Reminiscences of the cycling trip from Montana to Jasper in late June, 2016
On the first day of the seven day cycle, we laboured up Logan's Pass (affectionately known as the 'going to the sun' road, due to its elevation and the fact it was constructed in the 1920s out of stone from the mountains it hugs). The climb from West Glacier includes a 40 km ascent with many switchbacks along the mountain pass. As the grade escalates, one is confronted with waterfalls at regular intervals on the left with pools of water cascading across the road and a 100 foot drop off on the right. Spectacular scenery; a veritable Valhalla. With grades often reaching off the chart slopes of 12%, it is many a cyclist's dream bucket list challenge.
At the summit, we were confronted with gale like gusts which were clocked at a hundred kilometres an hour. As the road only opened that very day, after the winter hibernation, you can imagine the cold that penetrated one's body. My hands were seemingly frozen to the handlebars. But down the road we would plummet, hairpin turns leaving one open to a crosswind which took a big, powerful man like my friend, George Gagnon, all magnificent 20 stone of him, sideways a foot and a half. A treacherous descent for sure, but one we will never forget.
At the end, near the east entry to the National Park, at St. Mary Lodge and Resort, we rewarded ourselves with elk sausage gnocchi, panfried trout or bison stroganoff. Oh yes and the delectable Huckleberry crumble.
On the second day of the cycle, we looked around and saw it was good. The road would take us by Chief mountain, past Waterton, the sister national park in Canada and onward, to Pincher Creek. We were blessed to have a magnificent day for cycling, the winds in abeyance. Somehow, I missed seeing the sign indicating the lunch at about kilometre 70 of the 113 km cycle. I paid a steep price, running on fumes as my energy plummeted with only an energy bar for about the last 70 kms. There was ice cold lemonade, watermelon and salt and vinegar chips and the ubiquitous bananas to restore the energy level at the end of the cycle, in compensation before we took our rest in anticipation of the third day.
We awoke on the third day to the good fortune of no winds to speak of. The headwinds which were so treacherous two days before, were calm as we approached the Crow's Nest Pass before turning north on the Cowboy trail. In retrospect, it was like the doldrums of the Ancient Mariner, although we were landlocked on different transit instruments, portending unknown calamity perhaps. The cycle was a rather long 134 kms that day, concluding with our entry into Longview. The skies opened to hurl down some hail upon those in our party who had started late. The evening meal at the Main Street hotel included bison burgers and we were able to observe real cowboys coming in off the range in their cowboy hats and stirrups. I stayed at an exceptional bed and breakfast of sorts, called the Diamond Willow, up the road west of Black Diamond.
The fourth day promised some heavy sledding. A slow but relatively steady ascent for the first 75 of the day's 148 km cycle, included the Highwood Pass, the highest elevation road in Canada. The ride that day featured stellar weather which meant the lengthy descent on the Kananaskis trail to the junction with Highway 1, where we would rest up at the Nakoda Stony Casino/resort awaiting the fifth day. Two lengthy cycling days In a row meant I was more tired than usual so I went to bed early.
The fifth day started inauspiciously. We were to head west to Canmore, where we would get on the Legacy Trail to Banff albeit in a more scenic manner than the main highway. We would then enter Banff for purposes of joining Highway 1A, taking us past Vermillion Lake where I had gone canoeing with my sons Spencer and Aaron more than two and a half decades earlier.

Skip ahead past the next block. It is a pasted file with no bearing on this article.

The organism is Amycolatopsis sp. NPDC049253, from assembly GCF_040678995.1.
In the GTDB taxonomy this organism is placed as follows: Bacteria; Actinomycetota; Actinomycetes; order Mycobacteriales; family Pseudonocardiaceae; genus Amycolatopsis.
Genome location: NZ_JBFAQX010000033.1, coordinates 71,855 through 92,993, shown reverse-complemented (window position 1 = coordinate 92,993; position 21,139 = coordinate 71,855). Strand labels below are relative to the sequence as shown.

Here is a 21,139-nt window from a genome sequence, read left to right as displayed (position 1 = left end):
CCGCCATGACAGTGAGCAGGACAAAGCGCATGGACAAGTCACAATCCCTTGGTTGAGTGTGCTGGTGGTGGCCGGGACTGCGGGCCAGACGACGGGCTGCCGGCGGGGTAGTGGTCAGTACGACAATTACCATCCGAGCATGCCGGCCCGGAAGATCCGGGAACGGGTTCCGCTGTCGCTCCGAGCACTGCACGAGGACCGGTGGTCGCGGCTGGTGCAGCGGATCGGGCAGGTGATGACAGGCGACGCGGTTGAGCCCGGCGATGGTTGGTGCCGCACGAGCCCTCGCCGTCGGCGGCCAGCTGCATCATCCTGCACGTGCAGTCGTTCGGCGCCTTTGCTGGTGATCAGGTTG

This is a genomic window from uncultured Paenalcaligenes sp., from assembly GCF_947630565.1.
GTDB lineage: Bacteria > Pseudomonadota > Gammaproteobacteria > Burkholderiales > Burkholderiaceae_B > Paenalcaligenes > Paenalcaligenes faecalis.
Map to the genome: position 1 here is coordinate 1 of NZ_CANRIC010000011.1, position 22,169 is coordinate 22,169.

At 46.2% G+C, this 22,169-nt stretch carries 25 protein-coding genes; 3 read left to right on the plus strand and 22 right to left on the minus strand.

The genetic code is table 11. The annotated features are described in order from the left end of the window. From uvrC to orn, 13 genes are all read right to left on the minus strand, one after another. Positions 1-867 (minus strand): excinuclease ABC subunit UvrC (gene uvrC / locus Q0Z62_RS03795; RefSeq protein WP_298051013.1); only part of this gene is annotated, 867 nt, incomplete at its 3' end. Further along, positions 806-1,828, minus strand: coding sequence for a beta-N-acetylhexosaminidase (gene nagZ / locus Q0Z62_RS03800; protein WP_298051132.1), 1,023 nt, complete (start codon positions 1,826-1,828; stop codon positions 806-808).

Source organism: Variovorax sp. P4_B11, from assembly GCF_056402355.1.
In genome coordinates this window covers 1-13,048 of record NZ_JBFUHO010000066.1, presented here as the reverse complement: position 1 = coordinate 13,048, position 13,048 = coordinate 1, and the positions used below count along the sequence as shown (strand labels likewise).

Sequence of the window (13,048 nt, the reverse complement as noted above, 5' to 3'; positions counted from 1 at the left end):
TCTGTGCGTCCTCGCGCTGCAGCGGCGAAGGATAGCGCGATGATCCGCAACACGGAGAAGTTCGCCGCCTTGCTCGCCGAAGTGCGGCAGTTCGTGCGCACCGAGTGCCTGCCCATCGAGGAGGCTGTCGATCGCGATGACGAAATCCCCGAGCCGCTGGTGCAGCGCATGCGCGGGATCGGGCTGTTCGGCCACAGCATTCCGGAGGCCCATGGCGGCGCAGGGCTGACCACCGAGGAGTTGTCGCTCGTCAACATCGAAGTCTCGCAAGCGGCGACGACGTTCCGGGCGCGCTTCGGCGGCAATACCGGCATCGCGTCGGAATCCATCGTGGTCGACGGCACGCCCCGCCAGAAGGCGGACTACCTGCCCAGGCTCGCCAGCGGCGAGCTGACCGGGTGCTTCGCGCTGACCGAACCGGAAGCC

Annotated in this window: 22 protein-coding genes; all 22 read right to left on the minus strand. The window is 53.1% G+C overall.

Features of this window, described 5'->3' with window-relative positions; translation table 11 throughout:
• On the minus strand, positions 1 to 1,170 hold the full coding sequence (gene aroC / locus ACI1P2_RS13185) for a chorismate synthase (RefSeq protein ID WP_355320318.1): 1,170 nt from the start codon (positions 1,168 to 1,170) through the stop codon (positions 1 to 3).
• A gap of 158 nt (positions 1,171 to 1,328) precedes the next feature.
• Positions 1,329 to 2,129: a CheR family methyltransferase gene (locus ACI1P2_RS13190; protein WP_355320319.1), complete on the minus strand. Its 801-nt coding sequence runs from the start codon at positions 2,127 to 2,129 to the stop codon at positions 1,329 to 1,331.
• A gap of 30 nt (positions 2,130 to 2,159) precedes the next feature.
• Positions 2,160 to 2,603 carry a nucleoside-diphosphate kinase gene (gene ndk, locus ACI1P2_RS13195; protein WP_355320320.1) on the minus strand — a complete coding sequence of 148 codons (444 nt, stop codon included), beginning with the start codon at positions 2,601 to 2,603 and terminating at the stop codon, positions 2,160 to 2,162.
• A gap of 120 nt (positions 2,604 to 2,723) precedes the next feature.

Unfortunately for me, I sustained my first flat of the ride early that morning which resulted in my being rather "back in the pack", as it were. I was mindful that it was kind of like being told that I should slow down and smell the roses so to speak. As I entered Banff, to connect to highway IA, I spotted a vintage motor vehicle crossing the road in front of us. If we had arrived at that intersection 15 seconds earlier or 15 seconds later, I would not have seen the vehicle.
I said to my four fellow cyclists, "does anyone know what the car is?" Someone said, "Hu knows old cars. Hu, what is it?" I told him that it was a 59 Chevy and the way they could tell was the diagonal fins at the back. I then told the foursome that the reason I knew the car was because my father's father, whom we called "Pop", had a 59 Chevy; it was the last car he had driven before being diagnosed with cancer and succumbing to the illness just before his retirement. Moreover, Pop had been a warden in Banff National Park and he was buried in a family plot at the cemetery just a few hundred yards away. Further, that my father had inherited the vehicle and I well remembered my dad driving us around in it.
It was almost like the events unfolding were like a harbinger of something yet to come.
As we got onto Highway 1A, I remembered with delight and deep rooted nostalgia, the distant summers I had spent going up and down the stretch near Johnson's Canyon where Pop and Grannie Young lived in the park cabin near what was at that time known as Mount Eisenhower (since renamed Castle Mountain.) I stopped and took more photos. The rains began to come down hard and I was without my rain gear which was in the first van near the front of the pack. As I got progressively colder, I needed to speed up to finish at the village of Lake Louise and I stopped "smelling the roses" and stopped noticing road signs.
As I turned off highway 1A, to head down the hill before entering Lake Louise townsite, I was going around 50km per hour. Too fast to handle the mega cattle gate erected at the overpass to restrict wildlife from entering the village. I hit the cattle gate at an excessive rate of speed and, in the rain, the gate was like grease on a spit. The front tire of my bike jumped to the left and I was catapulted over my handlebars, hitting the highway hard. My right elbow and forearm took the impact first, followed by my helmet in the area of my right temple and forehead. I was stunned, thinking the bones in my right elbow were sticking out and I rolled to my side unable to catch my breathe. I was told later that day by the physician in emergency, that if my right forearm had not beaten my helmet to the pavement, I wouldn't be here to tell the tale. After some quick medical attention from a CPR specialist and a paramedic, I was transported to the Banff Hospital by ambulance for medical attention and surgery. The first paramedic examined my spine and neck and did not want to allow me to be moved. She stated that she could hear a funny recurring sound as she checked me. I told her it was my teeth chattering as I was losing heat to the ground beneath me.